Ever since Pirelli joined the Formula One circus, taking over for Bridgestone in 2011, its rubber has rubbed me the wrong way. The series removed refuelling during in-race pit stops under the guise of safety following the 2009 season, and was looking for a way to improve ‘the show’ of a Grand Prix weekend. With a new tyre supplier jumping on board, the series asked Pirelli to construct a tyre that had a high performance envelope when new and also wore out quickly.
The goal here was to offer an unpredictable element to the race, giving drivers an option to push hard on their new tyres or favour a strategy of taking the race at a reasonable pace and trying to keep the tyres functional without needing an additional pit stop. The thinking here was that there would be late-race hard charges by people on fresh tyres, and it sort of worked. We’ve seen a few of these kinds of races play out in the last decade. But was this strategy worth it?
Nowhere was Pirelli’s intentionally half-assed F1 tyre construction shown its arse more than at this weekend’s British Grand Prix. Over the course of four laps both Mercedes drivers, running a comfortable 1-2 at the time, saw their left front tyre simply wear completely through. Valtteri Bottas lost a for-sure second place and fell entirely out of the points after limping around the track and pitting for a new set of rubber. Lewis Hamilton’s tyre blew up about 1/3rd into the final lap and managed to keep his speed high enough to come home with the victory (barely) intact.
Meanwhile, McLaren’s Carlos Sainz had a similar tyre wear deflation that dropped him from fourth on the penultimate lap. Earlier in the Grand Prix, only 12 laps into the race, Alpha Tauri’s Daniil Kvyat spun into the tyre barriers at high speed after his right rear tyre exploded with no warning. Whether it was simply explanation for their failure or the actual honest truth we’ll never know, but Red Bull pitted Max Verstappen on the final lap to clamp on a new set of boots and shoot for the fastest lap of the race, saying that his left front tyre was seriously damaged ahead of the stop.
Kvyat’s crash called out a safety car on lap 13, which is the main source of the late-race tyre drama. Everyone on the grid pitted for fresh tyres at that point, some choosing hard and others choosing mediums. With just 39 laps to the finish, around 230 km, everyone should have been safe to assume the tyres would last to the end. But F1 is more concerned about manufactured drama than driver safety.
Yes, the Grand Prix was boring until the trio of late-race tyre deflations. Yes, it was exciting to see Lewis Hamilton barely squeak out a victory with three wheels on his wagon. Yes, it was dangerous as shit to have three cars on track running as fast as possible with only three tyres. All of these things can be true.
It is a testament to Hamilton’s ability that he managed to drive to the finish line with a flat tyre and not chuck his car into the wall. It is also dangerous and disgusting that on the run down Hangar Straight he pushed his three-wheeled Mercedes up to 230 km per hour to make that happen. Make a better tyre that prevents drivers from making dangerous decisions like that in the first place.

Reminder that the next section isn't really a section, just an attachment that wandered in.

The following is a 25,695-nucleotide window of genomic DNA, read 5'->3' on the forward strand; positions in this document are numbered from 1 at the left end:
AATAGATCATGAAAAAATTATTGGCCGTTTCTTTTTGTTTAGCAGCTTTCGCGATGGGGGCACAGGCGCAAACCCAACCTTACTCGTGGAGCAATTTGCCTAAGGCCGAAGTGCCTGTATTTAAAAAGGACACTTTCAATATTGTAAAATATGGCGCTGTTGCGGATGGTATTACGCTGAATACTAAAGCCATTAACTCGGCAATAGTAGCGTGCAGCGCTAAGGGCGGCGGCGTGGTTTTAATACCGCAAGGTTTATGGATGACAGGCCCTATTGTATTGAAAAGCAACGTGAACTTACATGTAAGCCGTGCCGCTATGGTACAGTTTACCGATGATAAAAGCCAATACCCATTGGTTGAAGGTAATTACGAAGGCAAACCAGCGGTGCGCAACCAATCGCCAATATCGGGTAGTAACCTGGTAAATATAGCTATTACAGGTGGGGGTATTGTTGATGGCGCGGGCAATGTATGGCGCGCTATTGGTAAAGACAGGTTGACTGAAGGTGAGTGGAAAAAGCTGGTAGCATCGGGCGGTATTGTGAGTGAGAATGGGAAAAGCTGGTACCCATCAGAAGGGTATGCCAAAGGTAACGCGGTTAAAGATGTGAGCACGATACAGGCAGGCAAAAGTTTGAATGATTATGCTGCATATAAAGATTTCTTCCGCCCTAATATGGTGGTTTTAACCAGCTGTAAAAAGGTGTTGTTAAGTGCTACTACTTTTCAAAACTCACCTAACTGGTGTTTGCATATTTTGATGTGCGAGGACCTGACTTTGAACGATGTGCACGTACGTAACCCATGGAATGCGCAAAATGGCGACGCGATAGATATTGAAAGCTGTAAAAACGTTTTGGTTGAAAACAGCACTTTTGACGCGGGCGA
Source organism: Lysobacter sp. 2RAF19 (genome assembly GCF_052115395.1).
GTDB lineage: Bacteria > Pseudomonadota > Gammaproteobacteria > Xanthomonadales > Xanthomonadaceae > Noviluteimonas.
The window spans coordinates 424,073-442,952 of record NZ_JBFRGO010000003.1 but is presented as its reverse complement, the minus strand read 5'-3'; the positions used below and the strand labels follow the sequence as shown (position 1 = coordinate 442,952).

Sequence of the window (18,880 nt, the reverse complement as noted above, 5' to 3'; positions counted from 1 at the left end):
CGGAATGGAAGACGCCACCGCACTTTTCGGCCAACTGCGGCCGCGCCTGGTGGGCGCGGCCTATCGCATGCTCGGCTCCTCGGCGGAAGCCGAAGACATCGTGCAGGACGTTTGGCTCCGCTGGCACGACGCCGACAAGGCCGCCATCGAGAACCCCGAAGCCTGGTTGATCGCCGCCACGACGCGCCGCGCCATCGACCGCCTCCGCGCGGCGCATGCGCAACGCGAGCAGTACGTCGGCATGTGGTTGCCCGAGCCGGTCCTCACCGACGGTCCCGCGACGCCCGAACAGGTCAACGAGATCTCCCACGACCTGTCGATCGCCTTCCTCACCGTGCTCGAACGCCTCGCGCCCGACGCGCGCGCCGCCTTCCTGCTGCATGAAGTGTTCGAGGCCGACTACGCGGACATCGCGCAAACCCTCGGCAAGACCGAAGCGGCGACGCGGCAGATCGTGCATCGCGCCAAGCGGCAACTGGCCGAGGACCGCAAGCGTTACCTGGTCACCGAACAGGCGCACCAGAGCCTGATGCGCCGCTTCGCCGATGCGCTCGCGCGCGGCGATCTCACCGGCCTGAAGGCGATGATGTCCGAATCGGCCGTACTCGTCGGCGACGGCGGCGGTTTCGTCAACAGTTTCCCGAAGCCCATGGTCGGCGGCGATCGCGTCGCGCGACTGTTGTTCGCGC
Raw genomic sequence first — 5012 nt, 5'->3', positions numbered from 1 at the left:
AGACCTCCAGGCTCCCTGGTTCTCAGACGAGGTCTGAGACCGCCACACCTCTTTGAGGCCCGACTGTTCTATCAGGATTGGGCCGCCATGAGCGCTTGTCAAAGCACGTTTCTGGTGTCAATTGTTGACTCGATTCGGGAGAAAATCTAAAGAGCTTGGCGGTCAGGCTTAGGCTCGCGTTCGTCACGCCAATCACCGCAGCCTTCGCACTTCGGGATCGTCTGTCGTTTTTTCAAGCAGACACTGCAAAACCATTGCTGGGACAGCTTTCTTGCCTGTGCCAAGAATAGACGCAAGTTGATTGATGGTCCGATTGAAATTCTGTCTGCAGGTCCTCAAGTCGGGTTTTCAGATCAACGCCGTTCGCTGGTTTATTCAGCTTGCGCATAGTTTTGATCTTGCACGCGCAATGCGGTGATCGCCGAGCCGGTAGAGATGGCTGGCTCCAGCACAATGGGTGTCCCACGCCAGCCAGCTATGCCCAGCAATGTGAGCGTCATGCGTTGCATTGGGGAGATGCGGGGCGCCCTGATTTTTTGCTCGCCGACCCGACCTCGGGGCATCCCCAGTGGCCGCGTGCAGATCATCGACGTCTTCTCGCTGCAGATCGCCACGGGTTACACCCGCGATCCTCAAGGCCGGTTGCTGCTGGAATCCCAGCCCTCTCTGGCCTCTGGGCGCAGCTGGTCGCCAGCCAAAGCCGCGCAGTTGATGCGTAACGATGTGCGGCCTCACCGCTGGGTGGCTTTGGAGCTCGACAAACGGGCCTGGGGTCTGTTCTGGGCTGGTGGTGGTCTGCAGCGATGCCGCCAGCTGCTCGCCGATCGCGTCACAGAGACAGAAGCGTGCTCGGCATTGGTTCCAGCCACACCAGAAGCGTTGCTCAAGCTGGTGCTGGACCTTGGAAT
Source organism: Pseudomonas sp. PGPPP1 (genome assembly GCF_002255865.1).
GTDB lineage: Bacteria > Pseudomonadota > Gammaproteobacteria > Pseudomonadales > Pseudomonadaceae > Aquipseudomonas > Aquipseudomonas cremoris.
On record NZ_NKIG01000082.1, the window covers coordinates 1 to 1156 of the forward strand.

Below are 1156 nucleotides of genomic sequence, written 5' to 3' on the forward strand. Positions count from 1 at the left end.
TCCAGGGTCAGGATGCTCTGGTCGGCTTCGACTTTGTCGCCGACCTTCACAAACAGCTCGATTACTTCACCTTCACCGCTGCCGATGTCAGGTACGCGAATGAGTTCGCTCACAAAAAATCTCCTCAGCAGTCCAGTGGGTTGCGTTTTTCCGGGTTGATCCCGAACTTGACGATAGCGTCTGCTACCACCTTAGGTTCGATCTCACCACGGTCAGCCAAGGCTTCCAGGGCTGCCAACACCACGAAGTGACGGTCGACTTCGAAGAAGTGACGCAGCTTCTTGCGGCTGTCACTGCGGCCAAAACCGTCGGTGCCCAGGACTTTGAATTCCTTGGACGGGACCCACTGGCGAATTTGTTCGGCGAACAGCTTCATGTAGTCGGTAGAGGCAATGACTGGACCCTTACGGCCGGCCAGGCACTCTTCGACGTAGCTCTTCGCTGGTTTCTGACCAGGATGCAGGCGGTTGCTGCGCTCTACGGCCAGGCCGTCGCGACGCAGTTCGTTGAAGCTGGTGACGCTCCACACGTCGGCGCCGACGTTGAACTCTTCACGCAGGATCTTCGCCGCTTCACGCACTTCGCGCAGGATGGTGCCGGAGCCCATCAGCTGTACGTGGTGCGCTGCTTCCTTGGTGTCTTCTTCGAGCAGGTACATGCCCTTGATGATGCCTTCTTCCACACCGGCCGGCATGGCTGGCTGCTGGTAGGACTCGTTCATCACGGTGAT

Now, I wasn’t at the track and I didn’t see the tyres, but four drivers suffering tyre failures and a fifth saying his tyres wouldn’t make it to the end, that’s just not a tenable tyre solution. I understand that drivers put more miles on the tyres than they traditionally do in a Grand Prix. I understand that Silverstone is an abnormally rough circuit on tyres. I understand that these tyres are placed under immense load. It’s irresponsible of Pirelli and F1 to conspire to make tyres that shit the bed in just 40 laps and directly contribute to a quarter of the grid suffering catostrophic failure.
Ah, but it gets worse.
“The level of wear is quite high,” Pirelli boss Mario Isola said. “Looking at the tyre from Grosjean from the first stint, it was completely worn. I had a look at some tyres from the second stint, and the level of wear is close to 100%, so we have to understand if this is the cause of the failure.
“What is clear is that when you have a tyre that is completely worn, the protection on the tread is less so if there is a small piece of debris on track, it’s easy to damage the tyre. Some chords are visible on the tyre, so that’s why I’m saying the level of wear is close to 100%.”
He added: “Each tyre has a maximum number of laps, but this depends on the car, it depends on set-up, level of energy, which is why we cannot say that the limit is the same for everybody.”
230 km of racing and the tyre is worn to the chords.
This weekend’s Grand Prix was exciting, but it instantly reminded me of the 2013 season, which saw a similar level of disregard for driver safety. Tyre explosions caused chaos at the British, Bahrain, and Malaysian Grands Prix that year. Considering that Formula One will be racing at Silverstone again this weekend, Pirelli needs to figure this shit out quick before someone gets seriously hurt.
For as much effort as F1 has put into making its races as safe as possible for the drivers and crews, it’s astonishing that it still allows these future space ships to race on a sub-par tyre. Pirelli, build a tyre that doesn’t blow up in 40 laps, and make it snappy.